Change the instant replay rules in high school football


Defensive linemen take down an offensive run. Instant replay would allow for review of plays without any refereeing bias.

There are twenty seconds left in the fourth quarter. Cherokee is winning with a total of 26 points. Sequoyah is not far behind at 25. Our team has two options here: kick a field goal, tying the game and bringing us into overtime, or running the ball into a two-point conversion.  

The team chooses the latter, snapping the ball to quarterback Matthew Traynor. He runs to the side, sprinting toward the endzone when a Cherokee cornerback runs towards him, knocking him off his feet just before the line. 

Traynor lands with his upper body inside the endzone, arms raised above his head with the ball in his hands – a touchdown.  

He stands up, already cheering along with the people on our side of the stadium as refs nod off to the side, agreeing that it was a touchdown. However, his excitement does not last long as one ref shakes his head, no good. Traynor yells at him, and the stands fill with the same cheer, disagreeing with the ref who called it out.  

The incident went viral, causing as much outrage on the MaxPreps social media accounts as it did in the stadium. However, the problem could have been remedied quickly: with an instant replay.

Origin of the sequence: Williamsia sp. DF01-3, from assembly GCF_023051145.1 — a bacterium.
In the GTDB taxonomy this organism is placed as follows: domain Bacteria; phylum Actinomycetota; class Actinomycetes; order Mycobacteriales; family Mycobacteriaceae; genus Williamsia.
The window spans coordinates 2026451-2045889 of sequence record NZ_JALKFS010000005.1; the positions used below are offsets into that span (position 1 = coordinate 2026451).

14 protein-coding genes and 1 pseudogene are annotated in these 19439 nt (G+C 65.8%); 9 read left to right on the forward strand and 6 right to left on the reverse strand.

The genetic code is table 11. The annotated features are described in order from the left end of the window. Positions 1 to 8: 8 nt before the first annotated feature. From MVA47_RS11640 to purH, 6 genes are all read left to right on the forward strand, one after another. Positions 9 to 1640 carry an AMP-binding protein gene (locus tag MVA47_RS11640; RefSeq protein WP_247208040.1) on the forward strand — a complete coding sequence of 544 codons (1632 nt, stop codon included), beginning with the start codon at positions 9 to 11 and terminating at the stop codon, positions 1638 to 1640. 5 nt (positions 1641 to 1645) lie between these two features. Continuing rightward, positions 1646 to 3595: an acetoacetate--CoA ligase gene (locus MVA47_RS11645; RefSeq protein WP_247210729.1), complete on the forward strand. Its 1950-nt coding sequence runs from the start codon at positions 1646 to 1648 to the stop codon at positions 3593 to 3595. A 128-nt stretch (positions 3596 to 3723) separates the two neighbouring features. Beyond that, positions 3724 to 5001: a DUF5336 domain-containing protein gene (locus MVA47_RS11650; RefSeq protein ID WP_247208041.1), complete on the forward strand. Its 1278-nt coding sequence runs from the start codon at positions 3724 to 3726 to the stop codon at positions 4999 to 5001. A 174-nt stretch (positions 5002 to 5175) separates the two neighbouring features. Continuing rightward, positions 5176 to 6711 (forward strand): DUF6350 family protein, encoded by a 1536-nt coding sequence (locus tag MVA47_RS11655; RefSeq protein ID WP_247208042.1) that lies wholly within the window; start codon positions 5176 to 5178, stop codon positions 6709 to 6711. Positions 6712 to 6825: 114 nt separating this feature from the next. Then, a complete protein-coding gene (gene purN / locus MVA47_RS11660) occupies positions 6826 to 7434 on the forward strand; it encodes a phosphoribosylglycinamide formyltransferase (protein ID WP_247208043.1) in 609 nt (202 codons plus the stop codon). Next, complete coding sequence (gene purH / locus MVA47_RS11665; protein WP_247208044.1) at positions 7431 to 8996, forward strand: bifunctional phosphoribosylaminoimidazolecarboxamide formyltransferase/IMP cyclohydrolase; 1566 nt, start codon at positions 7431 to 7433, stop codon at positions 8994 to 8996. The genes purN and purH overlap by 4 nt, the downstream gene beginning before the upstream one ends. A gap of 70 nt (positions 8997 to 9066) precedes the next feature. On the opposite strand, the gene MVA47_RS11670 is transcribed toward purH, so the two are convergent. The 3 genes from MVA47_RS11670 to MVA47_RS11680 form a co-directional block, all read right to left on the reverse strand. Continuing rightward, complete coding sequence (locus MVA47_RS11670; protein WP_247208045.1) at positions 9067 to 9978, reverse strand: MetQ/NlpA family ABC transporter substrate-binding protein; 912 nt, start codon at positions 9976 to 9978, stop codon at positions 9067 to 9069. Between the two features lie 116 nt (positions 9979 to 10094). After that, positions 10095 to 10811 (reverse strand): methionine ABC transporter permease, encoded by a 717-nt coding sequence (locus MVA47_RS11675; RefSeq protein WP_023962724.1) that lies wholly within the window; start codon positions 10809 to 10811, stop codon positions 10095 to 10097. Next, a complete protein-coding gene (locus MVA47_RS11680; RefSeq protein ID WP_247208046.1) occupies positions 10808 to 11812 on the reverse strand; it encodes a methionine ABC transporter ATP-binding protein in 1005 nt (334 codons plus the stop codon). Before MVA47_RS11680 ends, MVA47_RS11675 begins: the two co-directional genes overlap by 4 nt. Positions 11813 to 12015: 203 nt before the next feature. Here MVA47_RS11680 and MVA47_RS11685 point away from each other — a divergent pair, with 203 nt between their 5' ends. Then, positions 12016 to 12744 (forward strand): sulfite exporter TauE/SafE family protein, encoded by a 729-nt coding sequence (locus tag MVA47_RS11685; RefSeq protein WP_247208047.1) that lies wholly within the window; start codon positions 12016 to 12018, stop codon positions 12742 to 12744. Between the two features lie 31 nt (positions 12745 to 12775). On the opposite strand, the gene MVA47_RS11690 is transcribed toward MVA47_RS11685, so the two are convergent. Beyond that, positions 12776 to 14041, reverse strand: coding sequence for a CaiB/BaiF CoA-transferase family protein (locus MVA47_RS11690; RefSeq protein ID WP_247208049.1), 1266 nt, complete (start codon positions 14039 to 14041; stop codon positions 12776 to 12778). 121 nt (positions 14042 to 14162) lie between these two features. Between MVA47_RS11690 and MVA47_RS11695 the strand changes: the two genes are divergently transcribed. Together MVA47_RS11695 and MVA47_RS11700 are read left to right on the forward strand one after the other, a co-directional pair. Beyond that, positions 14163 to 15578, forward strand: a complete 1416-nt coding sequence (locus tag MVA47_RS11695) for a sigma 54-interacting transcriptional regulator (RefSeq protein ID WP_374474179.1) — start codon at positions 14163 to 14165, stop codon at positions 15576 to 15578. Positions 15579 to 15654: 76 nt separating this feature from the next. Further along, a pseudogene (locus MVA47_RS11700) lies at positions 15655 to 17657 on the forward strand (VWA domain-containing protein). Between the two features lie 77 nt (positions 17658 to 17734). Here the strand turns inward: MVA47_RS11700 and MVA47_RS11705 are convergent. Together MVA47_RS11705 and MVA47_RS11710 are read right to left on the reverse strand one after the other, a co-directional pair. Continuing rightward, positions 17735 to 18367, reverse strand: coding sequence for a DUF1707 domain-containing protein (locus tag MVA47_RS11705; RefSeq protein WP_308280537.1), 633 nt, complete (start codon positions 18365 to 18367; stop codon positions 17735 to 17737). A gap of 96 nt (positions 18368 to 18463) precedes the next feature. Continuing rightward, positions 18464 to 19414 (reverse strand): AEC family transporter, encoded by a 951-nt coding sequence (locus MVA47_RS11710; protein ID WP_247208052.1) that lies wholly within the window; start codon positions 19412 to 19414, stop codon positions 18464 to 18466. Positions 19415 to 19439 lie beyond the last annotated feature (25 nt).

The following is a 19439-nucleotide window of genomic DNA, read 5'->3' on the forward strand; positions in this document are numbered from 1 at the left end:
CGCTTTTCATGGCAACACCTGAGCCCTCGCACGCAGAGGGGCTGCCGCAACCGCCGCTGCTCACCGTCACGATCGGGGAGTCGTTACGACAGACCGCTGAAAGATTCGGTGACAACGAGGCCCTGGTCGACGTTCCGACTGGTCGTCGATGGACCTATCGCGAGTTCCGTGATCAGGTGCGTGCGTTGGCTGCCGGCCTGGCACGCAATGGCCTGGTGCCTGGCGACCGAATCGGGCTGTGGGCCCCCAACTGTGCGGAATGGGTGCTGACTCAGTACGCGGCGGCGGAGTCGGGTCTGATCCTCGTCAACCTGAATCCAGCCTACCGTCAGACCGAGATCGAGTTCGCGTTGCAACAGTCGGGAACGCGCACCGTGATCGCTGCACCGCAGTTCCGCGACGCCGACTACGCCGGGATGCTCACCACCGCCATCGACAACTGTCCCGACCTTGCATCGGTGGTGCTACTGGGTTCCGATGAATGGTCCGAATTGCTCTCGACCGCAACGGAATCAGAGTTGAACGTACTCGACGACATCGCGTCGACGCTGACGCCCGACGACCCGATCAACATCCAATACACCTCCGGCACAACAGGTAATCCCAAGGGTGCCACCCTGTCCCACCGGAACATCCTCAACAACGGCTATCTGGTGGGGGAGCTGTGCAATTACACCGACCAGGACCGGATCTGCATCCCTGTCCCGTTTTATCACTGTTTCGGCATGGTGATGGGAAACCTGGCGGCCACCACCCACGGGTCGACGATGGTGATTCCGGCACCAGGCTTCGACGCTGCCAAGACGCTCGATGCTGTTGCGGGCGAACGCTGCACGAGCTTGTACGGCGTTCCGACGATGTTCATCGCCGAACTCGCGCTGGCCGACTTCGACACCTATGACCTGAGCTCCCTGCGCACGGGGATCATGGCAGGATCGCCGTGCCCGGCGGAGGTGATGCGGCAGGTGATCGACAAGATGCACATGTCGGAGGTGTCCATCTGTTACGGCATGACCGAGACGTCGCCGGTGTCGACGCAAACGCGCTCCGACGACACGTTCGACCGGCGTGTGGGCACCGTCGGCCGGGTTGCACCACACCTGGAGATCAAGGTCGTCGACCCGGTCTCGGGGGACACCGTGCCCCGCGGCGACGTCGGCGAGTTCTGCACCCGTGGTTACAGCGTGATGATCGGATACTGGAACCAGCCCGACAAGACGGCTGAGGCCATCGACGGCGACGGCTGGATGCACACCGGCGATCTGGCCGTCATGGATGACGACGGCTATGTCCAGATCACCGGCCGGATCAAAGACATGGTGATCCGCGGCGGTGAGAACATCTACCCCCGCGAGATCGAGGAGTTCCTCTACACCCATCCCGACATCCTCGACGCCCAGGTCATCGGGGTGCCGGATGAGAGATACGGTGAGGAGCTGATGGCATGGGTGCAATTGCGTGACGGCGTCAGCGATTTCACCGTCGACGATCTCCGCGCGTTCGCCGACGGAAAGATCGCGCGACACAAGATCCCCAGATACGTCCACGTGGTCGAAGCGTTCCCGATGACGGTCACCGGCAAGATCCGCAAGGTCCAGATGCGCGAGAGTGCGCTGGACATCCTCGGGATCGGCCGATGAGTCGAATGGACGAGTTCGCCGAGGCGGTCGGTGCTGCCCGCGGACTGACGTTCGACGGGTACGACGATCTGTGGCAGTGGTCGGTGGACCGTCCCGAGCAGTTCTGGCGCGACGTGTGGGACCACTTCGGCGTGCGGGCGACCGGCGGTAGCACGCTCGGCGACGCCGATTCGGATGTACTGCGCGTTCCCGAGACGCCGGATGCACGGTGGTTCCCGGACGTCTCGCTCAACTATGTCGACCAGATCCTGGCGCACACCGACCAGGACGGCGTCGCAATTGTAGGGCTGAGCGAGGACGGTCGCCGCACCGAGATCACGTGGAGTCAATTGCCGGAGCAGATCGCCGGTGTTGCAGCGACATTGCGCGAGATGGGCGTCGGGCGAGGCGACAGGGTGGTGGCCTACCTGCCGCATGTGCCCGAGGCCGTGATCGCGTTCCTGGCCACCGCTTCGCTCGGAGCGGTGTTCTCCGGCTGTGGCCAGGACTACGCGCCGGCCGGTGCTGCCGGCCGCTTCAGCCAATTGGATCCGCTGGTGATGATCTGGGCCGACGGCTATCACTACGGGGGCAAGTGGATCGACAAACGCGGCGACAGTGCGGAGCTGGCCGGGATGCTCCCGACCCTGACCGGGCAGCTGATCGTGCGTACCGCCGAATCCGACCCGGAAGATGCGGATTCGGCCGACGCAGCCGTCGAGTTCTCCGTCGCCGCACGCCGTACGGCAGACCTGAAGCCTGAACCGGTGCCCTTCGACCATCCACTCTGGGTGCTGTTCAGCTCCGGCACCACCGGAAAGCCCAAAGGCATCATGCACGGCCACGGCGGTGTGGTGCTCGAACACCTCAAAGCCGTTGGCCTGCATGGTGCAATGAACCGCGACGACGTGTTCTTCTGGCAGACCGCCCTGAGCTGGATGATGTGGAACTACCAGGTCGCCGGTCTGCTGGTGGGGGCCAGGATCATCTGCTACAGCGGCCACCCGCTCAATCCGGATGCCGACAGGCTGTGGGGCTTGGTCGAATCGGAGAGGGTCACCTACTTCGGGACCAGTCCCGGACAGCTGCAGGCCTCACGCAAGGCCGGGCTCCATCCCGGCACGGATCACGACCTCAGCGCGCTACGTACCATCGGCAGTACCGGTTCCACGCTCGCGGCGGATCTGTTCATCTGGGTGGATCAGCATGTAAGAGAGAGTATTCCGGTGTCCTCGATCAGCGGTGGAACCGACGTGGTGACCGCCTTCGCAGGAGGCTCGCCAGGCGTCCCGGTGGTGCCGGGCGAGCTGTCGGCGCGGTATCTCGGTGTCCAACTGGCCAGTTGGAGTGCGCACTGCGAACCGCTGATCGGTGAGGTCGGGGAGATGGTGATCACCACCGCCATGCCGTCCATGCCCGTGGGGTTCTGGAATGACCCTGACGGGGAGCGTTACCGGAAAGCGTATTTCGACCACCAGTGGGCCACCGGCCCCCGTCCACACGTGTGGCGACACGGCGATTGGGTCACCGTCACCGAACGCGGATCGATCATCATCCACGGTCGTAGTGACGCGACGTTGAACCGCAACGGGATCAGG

However, GHSA deems instant replays unreliable; refs are not allowed to make calls based off the instant replay since not all schools possess the technology to do so. Despite the financial problems associated with instant replays, one cannot deny its effectiveness. 

According to Matt Stewart in an article published for Georgia Public Broadcasting, “On the occasion when officials do miss a call, they are at the mercy of the crowds who can see – as well as the officials can – the mistake that has been made but with no recourse to change or correct the call.”  

Unlike others, our school possesses the technology to show instant replays. The game is constantly being filmed, and the team has a tent set up on the sideline to show the defensive players their film during offense and the offensive players their film during defense. Even the school’s new jumbotron allows us to show it to the entire stadium almost immediately. 

“Highschool football teams typically have Hudl video from one or two perspectives. Teams will have the high shot from the 50-yard line, and some will have an end zone shot,” Nick Stevens of said. “Think about the number of camera angles in high definition. Some games even have cameras in the pylons.”  

We lost the game. With only twenty seconds left in the game, the two-point conversion was deemed no good, leaving the team filled with hopelessness during a pointless kickoff. 

The wrong call was made that night, a mistake that could have been easily fixed by changing the rules. Allow schools who possess the technology to show instant replays to use it. It only makes the game fairer for players who score those clutch last-minute points.